Dollars & Sense

Kevin Rutherford

Simplify your record keeping

Kevin Rutherford | May 01, 2011

If you missed the deadline for filing your tax return, it’s probably for one of two reasons: You don’t have the money to pay the tax or you don’t have a system that allows you to easily gather the information needed to complete your return. Address the second, and you’ll get closer to fixing the first.

The owner-operator bookkeeping system I’ve developed is as simple as one can be and generates the best reports possible.

I run my small trucking business with just three reports. A monthly business report shows income and expense broken down by category. It also shows income per mile, cost per mile and each expense as a percentage of revenue. It tells me exactly what is going on in my business and, more importantly, how to improve it.

The other reports are a standard profit and loss statement (P&L) and a year-end tax report for your tax preparer.

A simple process for gathering and organizing your paper receipts, combined with an online software tool, will allow you to input your data with the least amount of effort and create the reports:

• Go to an office supply store and pick up a 21-pocket expanding folder, labels for the folders, a stapler and a desktop calculator with a register tape.

Fill out the pocket labels with the categories listed on this page. Some will not apply if you don’t employ another driver or have space devoted to an office or shop. Every category must be business-related. For example, car expenses apply only to business-related trips, such as to your truck dealer.

• When you get a receipt, drop it in the corresponding pocket. Fuel, settlements – any cost or revenue document should have a place to be filed.

• At the end of each month, schedule two hours to do your accounting. You will soon find you can get this done in less time.

• Add the receipts in the folder’s first pocket. Staple the register tape to the corresponding pile of receipts and drop them back in the same slot. Since they are stapled, they won’t get mixed with new receipts. Do the same for the remaining categories.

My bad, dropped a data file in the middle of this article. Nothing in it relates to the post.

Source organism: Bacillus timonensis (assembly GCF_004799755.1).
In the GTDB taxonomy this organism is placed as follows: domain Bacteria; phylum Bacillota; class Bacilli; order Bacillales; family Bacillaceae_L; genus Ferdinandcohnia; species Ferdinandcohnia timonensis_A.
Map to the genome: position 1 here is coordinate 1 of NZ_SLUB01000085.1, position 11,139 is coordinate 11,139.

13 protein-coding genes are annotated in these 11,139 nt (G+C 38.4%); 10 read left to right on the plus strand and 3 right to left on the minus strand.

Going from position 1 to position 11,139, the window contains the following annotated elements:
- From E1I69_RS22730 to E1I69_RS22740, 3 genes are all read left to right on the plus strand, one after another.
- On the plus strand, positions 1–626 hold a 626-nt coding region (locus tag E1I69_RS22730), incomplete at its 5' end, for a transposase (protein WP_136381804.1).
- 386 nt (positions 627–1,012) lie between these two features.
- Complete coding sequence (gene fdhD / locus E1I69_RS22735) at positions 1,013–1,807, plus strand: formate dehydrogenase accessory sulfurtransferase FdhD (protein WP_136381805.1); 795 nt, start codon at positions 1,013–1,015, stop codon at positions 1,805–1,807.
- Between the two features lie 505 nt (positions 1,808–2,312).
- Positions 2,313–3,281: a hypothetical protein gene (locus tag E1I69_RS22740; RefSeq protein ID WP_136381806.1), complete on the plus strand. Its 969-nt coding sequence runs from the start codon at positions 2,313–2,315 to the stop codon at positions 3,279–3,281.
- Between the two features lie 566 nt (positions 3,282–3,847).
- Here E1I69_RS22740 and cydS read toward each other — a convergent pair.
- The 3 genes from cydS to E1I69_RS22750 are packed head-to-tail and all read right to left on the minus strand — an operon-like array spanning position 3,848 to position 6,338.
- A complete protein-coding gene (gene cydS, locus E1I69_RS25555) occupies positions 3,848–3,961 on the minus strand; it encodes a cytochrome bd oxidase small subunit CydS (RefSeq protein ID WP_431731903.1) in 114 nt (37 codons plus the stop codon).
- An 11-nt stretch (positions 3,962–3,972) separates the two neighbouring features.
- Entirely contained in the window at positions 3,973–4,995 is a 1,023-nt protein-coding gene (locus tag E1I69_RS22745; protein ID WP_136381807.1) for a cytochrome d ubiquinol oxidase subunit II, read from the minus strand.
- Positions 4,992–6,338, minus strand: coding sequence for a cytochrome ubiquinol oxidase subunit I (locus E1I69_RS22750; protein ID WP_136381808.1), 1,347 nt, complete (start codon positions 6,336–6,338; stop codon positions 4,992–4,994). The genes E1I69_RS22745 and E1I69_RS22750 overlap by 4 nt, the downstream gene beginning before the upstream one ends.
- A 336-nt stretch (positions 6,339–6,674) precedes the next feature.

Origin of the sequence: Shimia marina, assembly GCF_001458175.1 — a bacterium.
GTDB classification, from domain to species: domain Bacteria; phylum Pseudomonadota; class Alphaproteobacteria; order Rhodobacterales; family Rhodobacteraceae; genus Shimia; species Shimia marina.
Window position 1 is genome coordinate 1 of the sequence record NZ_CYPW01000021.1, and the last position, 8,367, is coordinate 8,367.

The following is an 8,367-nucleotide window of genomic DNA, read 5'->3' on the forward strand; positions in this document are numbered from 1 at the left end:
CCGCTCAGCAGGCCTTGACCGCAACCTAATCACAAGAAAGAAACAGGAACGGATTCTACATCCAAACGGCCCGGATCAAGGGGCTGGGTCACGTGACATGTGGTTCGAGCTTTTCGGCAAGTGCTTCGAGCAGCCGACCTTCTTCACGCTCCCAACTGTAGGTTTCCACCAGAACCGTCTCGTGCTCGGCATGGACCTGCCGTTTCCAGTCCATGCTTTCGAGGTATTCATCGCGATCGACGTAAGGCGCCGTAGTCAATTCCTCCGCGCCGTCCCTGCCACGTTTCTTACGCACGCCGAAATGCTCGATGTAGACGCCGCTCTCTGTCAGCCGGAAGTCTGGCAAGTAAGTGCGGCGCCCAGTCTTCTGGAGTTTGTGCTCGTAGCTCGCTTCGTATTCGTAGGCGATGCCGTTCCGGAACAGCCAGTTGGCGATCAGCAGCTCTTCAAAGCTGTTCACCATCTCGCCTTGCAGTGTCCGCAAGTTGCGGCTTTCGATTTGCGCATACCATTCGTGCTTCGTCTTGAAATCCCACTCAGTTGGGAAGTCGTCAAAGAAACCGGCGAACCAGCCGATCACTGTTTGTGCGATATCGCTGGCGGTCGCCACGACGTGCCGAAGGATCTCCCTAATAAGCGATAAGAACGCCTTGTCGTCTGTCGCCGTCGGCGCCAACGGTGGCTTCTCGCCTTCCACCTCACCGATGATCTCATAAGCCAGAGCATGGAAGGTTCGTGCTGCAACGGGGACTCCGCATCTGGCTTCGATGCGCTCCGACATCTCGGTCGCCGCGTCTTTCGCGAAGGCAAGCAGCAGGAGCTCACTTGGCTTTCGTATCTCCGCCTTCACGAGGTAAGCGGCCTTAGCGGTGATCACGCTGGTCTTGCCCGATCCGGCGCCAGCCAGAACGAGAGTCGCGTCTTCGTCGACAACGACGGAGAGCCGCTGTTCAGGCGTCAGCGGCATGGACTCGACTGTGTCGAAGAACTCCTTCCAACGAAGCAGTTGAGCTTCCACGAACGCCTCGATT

• Supplement this system by starting to write down your odometer reading on the first of every month. This allows you to track total monthly miles and then calculate your true income per mile and all of your costs per mile.

• Use the online software I have created for this system. You can find it at mygauges.com. Log into the system and make one entry for each of your categories, and then enter the data from your settlements. The system does the rest, creating the reports I described earlier.

I will be hosting webinars on this topic for those who’d like to learn more about the process. Sign up for my newsletter at letstruck.com for the details.

You can skip the computer

If you’d prefer a paper-based record-keeping system, you can still generate the same key reports:

• Make a ledger entry with the months across the top row and a category list down the left.

Scale fee receipts are among expenses that should be filed for income tax purposes.

• As you total each category, write the amount in the corresponding ledger space. If you are proficient with spreadsheets, you could create your own reports from the data. If not, your accountant can use the ledger to create the reports for you.

• Divide each category total by miles for the month to create your cost-per-mile for the category. This can be recorded in a dual column for each category or on a separate ledger sheet.

Expense categories

• Car expense

• Fees & commissions

• Insurance

• Interest paid

• Legal & accounting

• Office supplies

• Rent or lease

• Repairs & maintenance

• Non-office supplies

• Taxes & license

• Travel

• Meals & entertainment

• Utilities

• Wages & payroll

• Fuel, oil & additives

• Scale fees

• Tolls & parking

• Load & Unload

• Physicals & drug testing

• Uniforms & laundry

• Settlements

 

Kevin Rutherford is an accountant, small-fleet owner and the host of “Trucking Business & Beyond,” which airs on Sirius XM Radio’s Road Dog Trucking Radio. Contact Rutherford through his website, LetsTruck.com.